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Greek and Roman Comedy

Translations and Interpretations of Four Representative Plays

Edited by Shawn O'Bryhim

Publication Year: 2001

Four plays that introduce ancient comedy to a modern audience.

Published by: University of Texas Press

Title Page, Copyright Page

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Contents

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pp. v-

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Preface

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pp. vii-viii

Every year several new translations of ancient tragedy appear. If not for the relatively few translations of ancient comedy, the general reader might think that the Greeks and Romans were humorless wrecks, obsessed with death and disaster. Nothing could...

Aristohanes and Athenian Old Comedy

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pp. 1-82

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Introduction

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pp. 3-13

OFFICIAL performances of comedies began in Athens at the City Dionysia festival in 487 or 486 B.C. and at the Lenaia festival sometime around 442 B.C.1 The origins of the genre are obscure, and will most likely always remain...

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The Politics of Comedy and the Problem of the Reception of Aristophanes' Acharnians

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pp. 14-32

Acharnians was performed at the Lenaia festival in Athens in 425 b.c. and took first place in the balloting that came at the end, defeating Kratinos’ Storm-tossed and Eupolis’ New Moons, neither of which has been preserved. There can be little...

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pp. 33-34

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A Note on the Translation

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pp. 35-

Aristophanes’ language is quite colloquial and often explicitly sexual, and I have made no effort to disguise these characteristics. The comedies are also full of wordplay of various sorts, and I have generally attempted to translate these, although in a few...

Acharnians

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pp. 36-82

Menander and Greek New Comedy

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pp. 83-146

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Introduction

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pp. 85-95

ONLY a small fraction of the thousands of literary works produced in antiquity have survived intact to the present day. In fact, the works of many authors have completely disappeared, thus leaving entire genres with only one or two representatives...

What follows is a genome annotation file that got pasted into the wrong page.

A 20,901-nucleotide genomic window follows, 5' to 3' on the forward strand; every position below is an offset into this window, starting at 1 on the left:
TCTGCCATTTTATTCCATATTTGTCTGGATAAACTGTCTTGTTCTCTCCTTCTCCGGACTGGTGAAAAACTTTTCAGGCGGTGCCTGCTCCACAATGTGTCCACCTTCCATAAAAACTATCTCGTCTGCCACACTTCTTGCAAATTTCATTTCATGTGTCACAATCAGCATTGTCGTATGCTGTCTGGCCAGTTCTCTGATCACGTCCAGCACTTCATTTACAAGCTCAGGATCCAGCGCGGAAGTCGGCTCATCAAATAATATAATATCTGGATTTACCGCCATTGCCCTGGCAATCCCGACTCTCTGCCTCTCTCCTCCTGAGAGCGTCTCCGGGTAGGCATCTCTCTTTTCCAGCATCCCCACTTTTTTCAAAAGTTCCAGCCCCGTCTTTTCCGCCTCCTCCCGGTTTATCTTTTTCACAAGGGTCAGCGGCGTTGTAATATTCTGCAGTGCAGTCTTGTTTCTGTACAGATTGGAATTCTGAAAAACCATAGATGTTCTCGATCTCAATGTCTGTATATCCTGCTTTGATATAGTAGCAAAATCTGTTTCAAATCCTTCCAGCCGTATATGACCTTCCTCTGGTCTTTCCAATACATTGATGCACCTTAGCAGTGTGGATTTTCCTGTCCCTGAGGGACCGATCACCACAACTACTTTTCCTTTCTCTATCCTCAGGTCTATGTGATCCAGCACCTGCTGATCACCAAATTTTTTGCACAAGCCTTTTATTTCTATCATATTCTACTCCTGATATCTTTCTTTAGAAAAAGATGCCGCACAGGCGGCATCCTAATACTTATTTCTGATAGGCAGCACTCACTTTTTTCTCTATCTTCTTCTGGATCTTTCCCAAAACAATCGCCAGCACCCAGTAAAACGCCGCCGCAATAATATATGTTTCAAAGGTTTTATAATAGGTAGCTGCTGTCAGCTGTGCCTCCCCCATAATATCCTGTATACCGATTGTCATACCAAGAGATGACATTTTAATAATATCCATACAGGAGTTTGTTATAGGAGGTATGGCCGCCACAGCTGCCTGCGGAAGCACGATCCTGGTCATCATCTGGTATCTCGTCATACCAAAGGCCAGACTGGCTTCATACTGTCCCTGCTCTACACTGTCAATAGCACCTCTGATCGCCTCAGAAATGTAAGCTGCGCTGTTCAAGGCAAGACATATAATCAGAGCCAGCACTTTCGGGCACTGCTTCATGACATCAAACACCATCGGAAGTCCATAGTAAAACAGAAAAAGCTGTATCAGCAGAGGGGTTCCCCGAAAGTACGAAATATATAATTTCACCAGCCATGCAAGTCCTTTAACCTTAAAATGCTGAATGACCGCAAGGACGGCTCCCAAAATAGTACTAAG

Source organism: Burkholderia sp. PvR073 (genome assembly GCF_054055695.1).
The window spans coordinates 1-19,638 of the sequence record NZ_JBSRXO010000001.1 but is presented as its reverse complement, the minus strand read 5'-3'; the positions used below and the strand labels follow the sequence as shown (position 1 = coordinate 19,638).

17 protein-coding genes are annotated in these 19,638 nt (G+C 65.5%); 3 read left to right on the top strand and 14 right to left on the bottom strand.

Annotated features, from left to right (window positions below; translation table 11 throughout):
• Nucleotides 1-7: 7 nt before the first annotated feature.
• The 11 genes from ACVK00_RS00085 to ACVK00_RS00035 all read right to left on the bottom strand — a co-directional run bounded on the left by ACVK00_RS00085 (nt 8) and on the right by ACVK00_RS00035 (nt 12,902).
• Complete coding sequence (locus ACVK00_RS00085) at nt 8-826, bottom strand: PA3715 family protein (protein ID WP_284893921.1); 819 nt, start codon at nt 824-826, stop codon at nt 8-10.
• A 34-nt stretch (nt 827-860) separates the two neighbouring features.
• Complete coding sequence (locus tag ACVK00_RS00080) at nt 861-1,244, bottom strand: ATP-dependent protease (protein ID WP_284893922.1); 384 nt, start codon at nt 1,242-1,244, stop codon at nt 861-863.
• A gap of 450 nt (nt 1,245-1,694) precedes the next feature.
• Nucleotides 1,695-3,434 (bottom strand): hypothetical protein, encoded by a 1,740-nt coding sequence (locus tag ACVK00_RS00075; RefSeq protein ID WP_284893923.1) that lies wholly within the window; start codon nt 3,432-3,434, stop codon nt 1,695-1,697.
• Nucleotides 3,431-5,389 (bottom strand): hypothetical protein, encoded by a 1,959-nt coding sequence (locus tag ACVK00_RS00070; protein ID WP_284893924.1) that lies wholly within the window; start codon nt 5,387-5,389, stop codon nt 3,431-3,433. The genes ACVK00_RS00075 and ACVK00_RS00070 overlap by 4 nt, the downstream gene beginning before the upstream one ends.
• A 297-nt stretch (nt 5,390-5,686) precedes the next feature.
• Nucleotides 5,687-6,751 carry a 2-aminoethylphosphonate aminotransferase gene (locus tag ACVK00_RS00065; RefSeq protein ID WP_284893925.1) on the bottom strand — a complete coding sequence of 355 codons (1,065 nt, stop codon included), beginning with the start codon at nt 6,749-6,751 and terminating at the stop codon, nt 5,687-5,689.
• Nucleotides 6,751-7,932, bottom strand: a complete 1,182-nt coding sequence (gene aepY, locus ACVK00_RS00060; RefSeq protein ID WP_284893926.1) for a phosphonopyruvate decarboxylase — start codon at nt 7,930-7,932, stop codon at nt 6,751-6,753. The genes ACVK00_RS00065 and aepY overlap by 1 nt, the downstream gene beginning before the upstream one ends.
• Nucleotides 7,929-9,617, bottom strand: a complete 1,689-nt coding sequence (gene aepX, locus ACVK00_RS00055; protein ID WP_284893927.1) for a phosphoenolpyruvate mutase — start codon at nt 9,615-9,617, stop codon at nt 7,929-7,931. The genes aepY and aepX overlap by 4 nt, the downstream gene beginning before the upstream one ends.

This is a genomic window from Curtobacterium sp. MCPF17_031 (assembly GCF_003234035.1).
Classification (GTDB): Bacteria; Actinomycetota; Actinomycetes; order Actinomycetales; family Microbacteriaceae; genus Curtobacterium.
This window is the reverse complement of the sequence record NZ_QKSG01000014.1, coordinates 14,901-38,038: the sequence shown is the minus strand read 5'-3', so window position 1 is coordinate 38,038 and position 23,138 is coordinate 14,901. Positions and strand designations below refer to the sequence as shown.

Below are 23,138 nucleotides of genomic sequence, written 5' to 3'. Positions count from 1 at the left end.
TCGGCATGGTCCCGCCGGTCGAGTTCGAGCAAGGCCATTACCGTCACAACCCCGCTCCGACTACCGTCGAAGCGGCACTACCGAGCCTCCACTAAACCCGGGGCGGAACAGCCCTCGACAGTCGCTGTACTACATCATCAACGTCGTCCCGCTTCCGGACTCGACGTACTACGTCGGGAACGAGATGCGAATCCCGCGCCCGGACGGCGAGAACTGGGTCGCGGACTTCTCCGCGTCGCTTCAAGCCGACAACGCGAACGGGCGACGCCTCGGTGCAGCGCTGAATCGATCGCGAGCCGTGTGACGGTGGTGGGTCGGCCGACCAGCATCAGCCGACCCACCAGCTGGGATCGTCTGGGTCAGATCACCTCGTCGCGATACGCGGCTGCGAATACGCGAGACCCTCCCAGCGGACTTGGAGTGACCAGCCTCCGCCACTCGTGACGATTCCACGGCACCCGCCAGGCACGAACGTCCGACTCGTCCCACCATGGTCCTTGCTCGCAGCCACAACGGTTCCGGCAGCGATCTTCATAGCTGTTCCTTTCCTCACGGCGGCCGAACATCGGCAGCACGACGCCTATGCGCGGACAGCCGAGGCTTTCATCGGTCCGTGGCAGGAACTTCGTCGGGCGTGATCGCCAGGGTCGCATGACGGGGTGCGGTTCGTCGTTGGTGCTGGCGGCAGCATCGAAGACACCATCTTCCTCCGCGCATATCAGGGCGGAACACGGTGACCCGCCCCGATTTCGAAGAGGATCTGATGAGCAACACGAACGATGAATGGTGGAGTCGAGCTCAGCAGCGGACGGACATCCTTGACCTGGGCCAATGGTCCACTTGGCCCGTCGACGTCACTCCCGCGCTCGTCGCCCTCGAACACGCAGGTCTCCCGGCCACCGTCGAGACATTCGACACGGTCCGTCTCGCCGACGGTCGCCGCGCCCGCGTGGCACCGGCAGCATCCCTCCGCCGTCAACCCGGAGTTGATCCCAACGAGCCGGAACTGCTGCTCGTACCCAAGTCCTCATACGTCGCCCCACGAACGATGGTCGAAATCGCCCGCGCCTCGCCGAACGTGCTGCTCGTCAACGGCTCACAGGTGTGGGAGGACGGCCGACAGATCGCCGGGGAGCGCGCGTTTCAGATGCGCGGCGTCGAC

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Dance, Old Man, Dance! The Torture of Knemon in Menander's Dyskolos

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pp. 96-109

IN 1959 the sands of Egypt surrendered a papyrus book that contained large portions of three plays by Menander, whose works had been lost since late antiquity. This find produced great excitement among scholars of ancient literature because...

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pp. 110-111

Dyskolos; or, The Grouch

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pp. 112-146

Plautus and Roman New Comedy

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pp. 147-239

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Introduction

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pp. 149-168

"PLAUTUS, with the name that barks,” quips the speaker of the prologue to Casina. An ancient commentator explains the joke by pointing out that “Plautus,” which literally means “flat,” here specifically alludes...

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Cleostrata in Charge: Tradition and Variation in Casina

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pp. 169-186

CASINA is certainly among the latest of Plautus’ plays, if not the very latest. This has important implications for our study: Casina is not the work of a novice, a playwright struggling to master the craft of turning Greek scripts into Roman...

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pp. 187-188

Casina

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pp. 189-239

Terence and Roman New Comedy

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Introduction

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pp. 243-252

ACCORDING to the ancient Roman biographer Suetonius, Publius Terentius Afer was born in Carthage, in modern-day Tunisia in North Africa. If Suetonius’ sources can be trusted (they are not always reliable), Terence may himself...

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Who is the Parasite? Giving and Taking in Phormio

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pp. 253-264

TERENCE’S prologues concern themselves principally with literary and theatrical polemics, not with the plays to come. The prologue of Phormio, however, includes one piece of information that is of great significance to the play...

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pp. 265-

Phormio

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pp. 266-320


E-ISBN-13: 9780292797901
E-ISBN-10: 0292797907
Print-ISBN-13: 9780292760547
Print-ISBN-10: 029276054X

Page Count: 330
Illustrations: none
Publication Year: 2001

Research Areas

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Subject Headings

  • Classical drama (Comedy) -- Translations into English.
  • Classical drama (Comedy) -- History and criticism.
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